By Erin Johnson
Originally Posted on TueNight.
In the 20 years since I’ve entered the workforce (the past 10 of them at J. Walter Thompson), I have traveled the world, hung with Hollywood’s elite (and not so elite), had cocktails with the Marahana of Udaipur, sold major bling and counted stacks of moldy cash (literally, stacks) in the kitchen of an Aspen mansion on red mountain, met “The Donald” and all of his wives (yep, Ivana, Marla and Melania – at separate times for different reasons), been accompanied by one major Las Vegas CEO’s Belgian attack dogs (long story) and handled many major corporate crisis communications campaigns, brand launches, executive visibility campaigns and so on. Because of the nature of my job, some of my biggest accomplishments were keeping things OUT of the media, to protect either a brand or an executive.
So when the fabulous Ann Shoket asked me to write about advice I would give to my 25-year-old self (or those starting in the work force), it was pretty simple. Today’s 25-year-olds don’t understand that Generation X “paid our dues” when we were 25. While I have worked and mentored many amazing millenials who should be my boss sooner rather than later, it won’t ever happen if certain behaviors continue. Besides the obvious “don’t sleep with your boss” and “please stop saying ‘on fleek,’” I jotted down a few things to avoid doing along with some of my best advice:
Don’t say “No” when asked to do something. Ever.
True story: A few summers ago, we had an intern who never ceased to amaze us with her behavior. For a big event, we asked her to walk down one block to Staples to get some supplies for that night. She said NO, that it was too hot out and couldn’t we just order it online? She also asked for Ubers to and from work and regularly told us to use Task Rabbit.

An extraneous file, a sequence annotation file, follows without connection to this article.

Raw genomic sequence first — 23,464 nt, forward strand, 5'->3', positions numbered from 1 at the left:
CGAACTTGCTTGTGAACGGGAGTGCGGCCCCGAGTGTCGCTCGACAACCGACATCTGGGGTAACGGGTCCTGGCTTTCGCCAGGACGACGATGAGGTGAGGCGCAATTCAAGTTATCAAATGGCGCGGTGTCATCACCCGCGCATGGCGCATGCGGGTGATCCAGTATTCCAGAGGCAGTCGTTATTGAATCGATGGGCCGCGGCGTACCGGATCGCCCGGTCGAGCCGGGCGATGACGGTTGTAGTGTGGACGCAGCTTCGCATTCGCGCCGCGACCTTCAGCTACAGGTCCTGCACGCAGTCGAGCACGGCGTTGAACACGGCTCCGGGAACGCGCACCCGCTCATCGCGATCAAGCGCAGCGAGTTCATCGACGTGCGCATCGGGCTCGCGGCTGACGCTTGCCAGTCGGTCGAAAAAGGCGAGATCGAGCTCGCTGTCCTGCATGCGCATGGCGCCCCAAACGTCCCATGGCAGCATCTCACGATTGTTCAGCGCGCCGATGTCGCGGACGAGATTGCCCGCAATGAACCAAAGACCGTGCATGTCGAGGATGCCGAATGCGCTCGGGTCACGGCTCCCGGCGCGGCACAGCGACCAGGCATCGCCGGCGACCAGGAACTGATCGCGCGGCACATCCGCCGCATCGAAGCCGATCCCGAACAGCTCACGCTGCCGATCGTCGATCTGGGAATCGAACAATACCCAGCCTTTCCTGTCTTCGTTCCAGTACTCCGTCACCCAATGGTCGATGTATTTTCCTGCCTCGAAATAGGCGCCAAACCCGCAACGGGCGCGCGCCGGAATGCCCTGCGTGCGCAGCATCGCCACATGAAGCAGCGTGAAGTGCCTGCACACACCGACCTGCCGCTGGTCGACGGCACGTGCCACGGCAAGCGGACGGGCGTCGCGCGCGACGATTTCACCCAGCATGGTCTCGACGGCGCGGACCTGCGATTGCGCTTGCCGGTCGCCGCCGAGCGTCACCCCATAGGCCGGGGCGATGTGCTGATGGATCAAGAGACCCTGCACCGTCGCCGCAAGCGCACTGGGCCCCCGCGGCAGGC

A tunic is not a dress.
If in doubt, wear leggings or pants with it. Another rule is: If you would wear it to a club or the beach, it’s not right for the office. I have literally had to tell interns or junior staff to put on bras, pants, etc. While they looked beautiful, their choices were simply not right for a professional environment.
Don’t whine about career advancement three months into your job.
Please don’t start asking for a raise three months into a job. The better approach is to document your successes and keep a file on hand for your review. You need to know how to self-promote, but you have to choose the right moment and you need concrete facts to support a specific request. Do you want more responsibility? More access to other projects? Know what you are asking for and think of solutions management would be open to.
Don’t ever wrestle with a pig because you both get dirty — and the pig likes it. (Also known as, “Taking the high road.”)
You WILL encounter some assholes. There is always going to be someone who has it in for you. Don’t let them steal your self-confidence. Whether they are jealous, insecure, feel superior or are just plain mean, I think the best way to deal with these situations is to, as my mother said “Kill them with kindness.” It feels good to do the right thing, and it is possible to stand up for yourself while maintaining your dignity. Plus, you never know when you will have to deal with this person again down the road in your career. Instead, console yourself by looking at the wiki for “imposter syndrome.” And don’t let the bastards get you down.
Get a “graduating class.”
Maintain supportive and honest relationships with people in the same industry that are roughly at the same level as you. It is good to have people in your “class” coming up along with you – through the good times and the bad. The friendships I have kept from 20 years ago still stand, and I know I can go to these friends for trusted opinions and even to level-check me when I am unsure about stuff.
Shut your mouth.
You are probably brilliant and will be running the place someday, but the best way to learn is to start by improving your listening skills. You can learn a lot by being a fly on a wall. Some of the best lessons I learned happened when I was a publicity assistant at Miramax and we would have “rolling calls” for our executives, meaning we would conference our executive into one meeting after another. I wasn’t technically included on the calls, but I had the opportunity to listen to the most fascinating business negotiations and learn from them – without ever saying a word.
CYA/Or “It didn’t happen if you don’t have it in writing.”